Hiyahiya S History Of Knitting The Stocking Frame

The humble origins of the Industrial Revolution owes much to the tenacious spirit of a knitting love-story. William Lee, of Calverton near Nottingham, invented a mechanical knitting machine in 1559 to impress a young woman he fell in love with.

Young men haven’t changed in that regard, and his sedulous attempts to captivate his love interest were thwarted time and time again. The woman was a keen knitter, often knitting stockings at any opportunity; William’s sugary talk had subsequently fallen on deaf ears.

stocking frame

The Stocking Frame

His desire for a wife was soon overtaken by a malevolent determination to spoil her knitting passion forever, ultimately inventing the stocking frame. He would observe her making loops and wondered how he could perfect the technique with mechanical engineering.

After three years of hard work, he was able to produce a machine that could form the heel and foot of a stocking. A few more tweaks here and there and the stocking frame was ready. His invention sparked the interest of the young girl, but in a strange twist of fate, it was in vain. William Lee had now became so obsessed and engrossed in the stocking frame that he lost all interest in the woman.

He would later approach Queen Elizabeth I in hopes of gaining a patent for his invention, only for the Queen to refuse for fears on the survival of the hand-knitting industries.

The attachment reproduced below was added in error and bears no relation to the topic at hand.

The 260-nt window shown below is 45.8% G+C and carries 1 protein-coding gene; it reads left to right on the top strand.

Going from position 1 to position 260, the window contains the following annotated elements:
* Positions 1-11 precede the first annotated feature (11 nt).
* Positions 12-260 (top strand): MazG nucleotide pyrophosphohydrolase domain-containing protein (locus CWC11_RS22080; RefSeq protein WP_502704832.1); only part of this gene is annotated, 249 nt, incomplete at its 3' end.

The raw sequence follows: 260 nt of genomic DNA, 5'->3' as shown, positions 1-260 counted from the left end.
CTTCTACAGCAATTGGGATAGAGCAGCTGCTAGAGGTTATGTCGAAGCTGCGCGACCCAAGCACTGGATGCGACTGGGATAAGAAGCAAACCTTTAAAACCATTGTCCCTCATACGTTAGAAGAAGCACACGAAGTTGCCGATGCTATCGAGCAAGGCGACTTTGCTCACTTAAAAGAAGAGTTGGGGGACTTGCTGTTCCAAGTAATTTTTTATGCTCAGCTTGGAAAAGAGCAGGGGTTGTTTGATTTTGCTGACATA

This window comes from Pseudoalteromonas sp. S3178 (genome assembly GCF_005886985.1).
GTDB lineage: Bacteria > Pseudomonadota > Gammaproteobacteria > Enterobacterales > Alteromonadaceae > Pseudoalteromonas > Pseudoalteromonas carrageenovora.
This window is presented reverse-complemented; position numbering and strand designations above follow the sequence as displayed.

This didn’t deter him and he continually upgraded the machine, going from 8 needles to the inch to 20. By 1598, he was able to knit stockings from silk, but was again refused a patent, this time by King James I.

stocking frame

An illustration of the stocking frame inaction

William Lee moved to Paris with his workers in the hope of maintaining his business, but it was unsuccessful. He died in Paris and his workers returned to England and sold the frames in London.
The commercial failure of Lee’s design might have led to a dead-end for the knitting machine, but John Ashton, one of Lee’s assistants, made a crucial improvement by adding the mechanism known as a “divider.”

The rest, as they say, is history. Textiles became a lucrative part of Imperial Britain, becoming a driving force behind the African slave trade which exported cotton from the Americas to the factories in the UK. Without the stocking frame, the Industrial Revolution probably wouldn’t have happened as soon as it did.
William Lee died before his invention could reach is potential. I sad twist in the plot of what started as an unrequited love story.